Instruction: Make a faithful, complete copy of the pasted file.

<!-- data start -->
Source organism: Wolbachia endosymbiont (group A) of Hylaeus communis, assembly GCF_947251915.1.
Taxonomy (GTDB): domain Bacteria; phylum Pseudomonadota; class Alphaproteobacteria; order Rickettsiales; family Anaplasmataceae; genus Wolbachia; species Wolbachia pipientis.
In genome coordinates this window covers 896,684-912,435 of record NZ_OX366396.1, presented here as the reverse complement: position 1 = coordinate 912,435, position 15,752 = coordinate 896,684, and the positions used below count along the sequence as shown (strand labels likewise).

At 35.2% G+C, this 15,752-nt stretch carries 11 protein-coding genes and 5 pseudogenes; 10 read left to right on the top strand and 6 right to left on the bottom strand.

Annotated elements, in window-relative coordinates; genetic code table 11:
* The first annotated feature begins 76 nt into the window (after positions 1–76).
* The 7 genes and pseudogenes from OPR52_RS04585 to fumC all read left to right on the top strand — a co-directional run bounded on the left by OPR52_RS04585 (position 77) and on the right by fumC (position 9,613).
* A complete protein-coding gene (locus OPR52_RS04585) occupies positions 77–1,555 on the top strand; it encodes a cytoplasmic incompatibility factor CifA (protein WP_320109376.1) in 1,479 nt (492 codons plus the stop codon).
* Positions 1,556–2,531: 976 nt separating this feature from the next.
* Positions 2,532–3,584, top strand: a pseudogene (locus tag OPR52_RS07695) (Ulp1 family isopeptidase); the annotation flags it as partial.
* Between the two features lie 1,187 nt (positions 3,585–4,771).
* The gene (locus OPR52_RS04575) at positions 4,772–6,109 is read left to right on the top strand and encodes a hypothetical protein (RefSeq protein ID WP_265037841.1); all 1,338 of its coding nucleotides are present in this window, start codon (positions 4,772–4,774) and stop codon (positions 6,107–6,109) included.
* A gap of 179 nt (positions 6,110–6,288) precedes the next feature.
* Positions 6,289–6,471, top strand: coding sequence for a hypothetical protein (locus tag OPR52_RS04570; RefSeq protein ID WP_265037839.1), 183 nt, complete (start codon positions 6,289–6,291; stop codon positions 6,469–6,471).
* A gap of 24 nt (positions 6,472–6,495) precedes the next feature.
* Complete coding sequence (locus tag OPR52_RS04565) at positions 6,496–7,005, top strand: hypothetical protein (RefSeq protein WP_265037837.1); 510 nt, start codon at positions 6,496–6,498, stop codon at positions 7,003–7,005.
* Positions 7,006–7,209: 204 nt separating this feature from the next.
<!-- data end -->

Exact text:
Source organism: Wolbachia endosymbiont (group A) of Hylaeus communis, assembly GCF_947251915.1.
Taxonomy (GTDB): domain Bacteria; phylum Pseudomonadota; class Alphaproteobacteria; order Rickettsiales; family Anaplasmataceae; genus Wolbachia; species Wolbachia pipientis.
In genome coordinates this window covers 896,684-912,435 of record NZ_OX366396.1, presented here as the reverse complement: position 1 = coordinate 912,435, position 15,752 = coordinate 896,684, and the positions used below count along the sequence as shown (strand labels likewise).

At 35.2% G+C, this 15,752-nt stretch carries 11 protein-coding genes and 5 pseudogenes; 10 read left to right on the top strand and 6 right to left on the bottom strand.

Annotated elements, in window-relative coordinates; genetic code table 11:
* The first annotated feature begins 76 nt into the window (after positions 1–76).
* The 7 genes and pseudogenes from OPR52_RS04585 to fumC all read left to right on the top strand — a co-directional run bounded on the left by OPR52_RS04585 (position 77) and on the right by fumC (position 9,613).
* A complete protein-coding gene (locus OPR52_RS04585) occupies positions 77–1,555 on the top strand; it encodes a cytoplasmic incompatibility factor CifA (protein WP_320109376.1) in 1,479 nt (492 codons plus the stop codon).
* Positions 1,556–2,531: 976 nt separating this feature from the next.
* Positions 2,532–3,584, top strand: a pseudogene (locus tag OPR52_RS07695) (Ulp1 family isopeptidase); the annotation flags it as partial.
* Between the two features lie 1,187 nt (positions 3,585–4,771).
* The gene (locus OPR52_RS04575) at positions 4,772–6,109 is read left to right on the top strand and encodes a hypothetical protein (RefSeq protein ID WP_265037841.1); all 1,338 of its coding nucleotides are present in this window, start codon (positions 4,772–4,774) and stop codon (positions 6,107–6,109) included.
* A gap of 179 nt (positions 6,110–6,288) precedes the next feature.
* Positions 6,289–6,471, top strand: coding sequence for a hypothetical protein (locus tag OPR52_RS04570; RefSeq protein ID WP_265037839.1), 183 nt, complete (start codon positions 6,289–6,291; stop codon positions 6,469–6,471).
* A gap of 24 nt (positions 6,472–6,495) precedes the next feature.
* Complete coding sequence (locus tag OPR52_RS04565) at positions 6,496–7,005, top strand: hypothetical protein (RefSeq protein WP_265037837.1); 510 nt, start codon at positions 6,496–6,498, stop codon at positions 7,003–7,005.
* Positions 7,006–7,209: 204 nt separating this feature from the next.